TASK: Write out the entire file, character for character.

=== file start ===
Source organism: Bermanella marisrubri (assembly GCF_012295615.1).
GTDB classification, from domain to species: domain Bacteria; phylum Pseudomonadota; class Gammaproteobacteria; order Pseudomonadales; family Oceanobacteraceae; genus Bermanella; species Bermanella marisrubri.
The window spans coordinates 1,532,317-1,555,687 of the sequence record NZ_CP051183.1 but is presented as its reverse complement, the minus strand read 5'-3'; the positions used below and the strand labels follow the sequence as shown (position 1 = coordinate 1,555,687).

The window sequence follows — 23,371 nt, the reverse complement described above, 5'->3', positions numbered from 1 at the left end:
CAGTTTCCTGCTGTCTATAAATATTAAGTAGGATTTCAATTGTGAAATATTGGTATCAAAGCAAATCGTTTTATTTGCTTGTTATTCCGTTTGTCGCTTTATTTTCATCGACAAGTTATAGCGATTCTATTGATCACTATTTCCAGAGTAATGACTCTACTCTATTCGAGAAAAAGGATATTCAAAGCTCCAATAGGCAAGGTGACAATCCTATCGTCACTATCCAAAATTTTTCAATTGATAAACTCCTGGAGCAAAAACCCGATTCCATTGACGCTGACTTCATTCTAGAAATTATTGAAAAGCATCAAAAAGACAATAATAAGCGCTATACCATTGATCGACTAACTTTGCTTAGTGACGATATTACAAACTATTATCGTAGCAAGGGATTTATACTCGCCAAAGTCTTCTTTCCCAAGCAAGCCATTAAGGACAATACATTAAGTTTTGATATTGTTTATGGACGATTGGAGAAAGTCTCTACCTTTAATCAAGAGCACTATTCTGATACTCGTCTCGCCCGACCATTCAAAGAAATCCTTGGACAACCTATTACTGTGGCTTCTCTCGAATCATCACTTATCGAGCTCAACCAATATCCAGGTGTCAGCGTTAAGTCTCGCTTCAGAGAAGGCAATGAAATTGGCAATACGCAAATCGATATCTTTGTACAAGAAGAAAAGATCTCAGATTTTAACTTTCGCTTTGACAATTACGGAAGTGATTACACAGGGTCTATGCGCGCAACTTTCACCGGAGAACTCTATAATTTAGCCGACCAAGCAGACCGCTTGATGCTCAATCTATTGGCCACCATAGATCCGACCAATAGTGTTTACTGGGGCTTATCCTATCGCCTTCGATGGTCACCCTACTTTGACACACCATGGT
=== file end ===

Source organism: Bermanella marisrubri (assembly GCF_012295615.1).
GTDB classification, from domain to species: domain Bacteria; phylum Pseudomonadota; class Gammaproteobacteria; order Pseudomonadales; family Oceanobacteraceae; genus Bermanella; species Bermanella marisrubri.
The window spans coordinates 1,532,317-1,555,687 of the sequence record NZ_CP051183.1 but is presented as its reverse complement, the minus strand read 5'-3'; the positions used below and the strand labels follow the sequence as shown (position 1 = coordinate 1,555,687).

The window sequence follows — 23,371 nt, the reverse complement described above, 5'->3', positions numbered from 1 at the left end:
CAGTTTCCTGCTGTCTATAAATATTAAGTAGGATTTCAATTGTGAAATATTGGTATCAAAGCAAATCGTTTTATTTGCTTGTTATTCCGTTTGTCGCTTTATTTTCATCGACAAGTTATAGCGATTCTATTGATCACTATTTCCAGAGTAATGACTCTACTCTATTCGAGAAAAAGGATATTCAAAGCTCCAATAGGCAAGGTGACAATCCTATCGTCACTATCCAAAATTTTTCAATTGATAAACTCCTGGAGCAAAAACCCGATTCCATTGACGCTGACTTCATTCTAGAAATTATTGAAAAGCATCAAAAAGACAATAATAAGCGCTATACCATTGATCGACTAACTTTGCTTAGTGACGATATTACAAACTATTATCGTAGCAAGGGATTTATACTCGCCAAAGTCTTCTTTCCCAAGCAAGCCATTAAGGACAATACATTAAGTTTTGATATTGTTTATGGACGATTGGAGAAAGTCTCTACCTTTAATCAAGAGCACTATTCTGATACTCGTCTCGCCCGACCATTCAAAGAAATCCTTGGACAACCTATTACTGTGGCTTCTCTCGAATCATCACTTATCGAGCTCAACCAATATCCAGGTGTCAGCGTTAAGTCTCGCTTCAGAGAAGGCAATGAAATTGGCAATACGCAAATCGATATCTTTGTACAAGAAGAAAAGATCTCAGATTTTAACTTTCGCTTTGACAATTACGGAAGTGATTACACAGGGTCTATGCGCGCAACTTTCACCGGAGAACTCTATAATTTAGCCGACCAAGCAGACCGCTTGATGCTCAATCTATTGGCCACCATAGATCCGACCAATAGTGTTTACTGGGGCTTATCCTATCGCCTTCGATGGTCACCCTACTTTGACACACCATGGT